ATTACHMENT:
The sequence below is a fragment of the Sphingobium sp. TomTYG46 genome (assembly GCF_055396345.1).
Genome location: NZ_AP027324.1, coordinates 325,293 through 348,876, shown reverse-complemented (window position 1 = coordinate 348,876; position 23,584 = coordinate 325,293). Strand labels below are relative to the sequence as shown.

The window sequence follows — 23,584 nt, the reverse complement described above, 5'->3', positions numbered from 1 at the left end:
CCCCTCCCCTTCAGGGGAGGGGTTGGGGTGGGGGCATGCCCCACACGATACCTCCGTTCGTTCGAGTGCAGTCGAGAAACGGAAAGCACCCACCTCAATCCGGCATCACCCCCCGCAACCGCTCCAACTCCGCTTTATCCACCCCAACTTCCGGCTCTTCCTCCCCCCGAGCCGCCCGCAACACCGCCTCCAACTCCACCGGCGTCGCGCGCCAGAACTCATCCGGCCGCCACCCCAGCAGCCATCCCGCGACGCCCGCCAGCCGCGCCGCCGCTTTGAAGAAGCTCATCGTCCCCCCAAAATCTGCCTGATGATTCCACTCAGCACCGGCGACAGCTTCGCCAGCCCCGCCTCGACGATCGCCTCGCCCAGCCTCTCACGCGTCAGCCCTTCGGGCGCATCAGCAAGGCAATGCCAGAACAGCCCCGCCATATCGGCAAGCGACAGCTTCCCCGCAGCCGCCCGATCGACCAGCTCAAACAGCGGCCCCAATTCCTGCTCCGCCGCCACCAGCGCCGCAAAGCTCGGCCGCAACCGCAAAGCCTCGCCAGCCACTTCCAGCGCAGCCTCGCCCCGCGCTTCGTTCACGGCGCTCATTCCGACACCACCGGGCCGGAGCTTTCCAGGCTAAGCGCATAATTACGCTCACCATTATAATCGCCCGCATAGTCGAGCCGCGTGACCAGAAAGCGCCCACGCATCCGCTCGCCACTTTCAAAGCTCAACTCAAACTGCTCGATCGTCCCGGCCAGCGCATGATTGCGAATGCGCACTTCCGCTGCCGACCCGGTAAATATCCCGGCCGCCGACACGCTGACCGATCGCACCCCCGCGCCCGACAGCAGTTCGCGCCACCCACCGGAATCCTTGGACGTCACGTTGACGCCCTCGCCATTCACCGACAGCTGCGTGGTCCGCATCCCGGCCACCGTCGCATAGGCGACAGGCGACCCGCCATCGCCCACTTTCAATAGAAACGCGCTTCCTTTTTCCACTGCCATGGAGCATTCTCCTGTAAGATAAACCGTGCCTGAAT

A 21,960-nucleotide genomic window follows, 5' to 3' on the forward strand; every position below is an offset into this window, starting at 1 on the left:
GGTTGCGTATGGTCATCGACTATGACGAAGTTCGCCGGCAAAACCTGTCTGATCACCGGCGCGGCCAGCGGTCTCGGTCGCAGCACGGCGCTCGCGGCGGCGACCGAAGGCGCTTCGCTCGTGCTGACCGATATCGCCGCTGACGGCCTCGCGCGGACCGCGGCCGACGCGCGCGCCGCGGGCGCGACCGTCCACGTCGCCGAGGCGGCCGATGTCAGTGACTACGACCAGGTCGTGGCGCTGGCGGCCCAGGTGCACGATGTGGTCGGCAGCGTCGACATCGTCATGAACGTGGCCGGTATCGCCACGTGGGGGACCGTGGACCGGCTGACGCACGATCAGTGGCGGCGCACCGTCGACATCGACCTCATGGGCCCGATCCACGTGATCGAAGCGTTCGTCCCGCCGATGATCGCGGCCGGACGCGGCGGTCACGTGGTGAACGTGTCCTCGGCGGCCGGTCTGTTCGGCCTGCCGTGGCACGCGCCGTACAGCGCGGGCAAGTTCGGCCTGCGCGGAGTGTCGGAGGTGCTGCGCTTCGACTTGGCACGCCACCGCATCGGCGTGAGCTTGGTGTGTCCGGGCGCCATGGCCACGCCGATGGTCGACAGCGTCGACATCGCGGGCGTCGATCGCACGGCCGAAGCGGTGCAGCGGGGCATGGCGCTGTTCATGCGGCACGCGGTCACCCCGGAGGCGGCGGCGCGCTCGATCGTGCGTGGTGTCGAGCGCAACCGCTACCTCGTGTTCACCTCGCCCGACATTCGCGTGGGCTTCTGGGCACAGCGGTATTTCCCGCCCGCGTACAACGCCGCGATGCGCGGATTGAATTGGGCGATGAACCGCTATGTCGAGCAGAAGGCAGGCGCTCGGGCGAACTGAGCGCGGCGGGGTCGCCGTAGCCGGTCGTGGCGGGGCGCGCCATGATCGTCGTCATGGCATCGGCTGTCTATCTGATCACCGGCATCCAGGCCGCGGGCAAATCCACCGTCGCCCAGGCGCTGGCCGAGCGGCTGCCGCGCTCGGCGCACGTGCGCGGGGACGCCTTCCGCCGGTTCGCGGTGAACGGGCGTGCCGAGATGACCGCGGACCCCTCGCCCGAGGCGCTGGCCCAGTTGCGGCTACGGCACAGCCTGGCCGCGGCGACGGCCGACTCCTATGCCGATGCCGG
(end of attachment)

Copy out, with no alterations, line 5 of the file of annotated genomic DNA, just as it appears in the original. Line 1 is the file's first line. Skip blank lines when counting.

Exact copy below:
A 21,960-nucleotide genomic window follows, 5' to 3' on the forward strand; every position below is an offset into this window, starting at 1 on the left: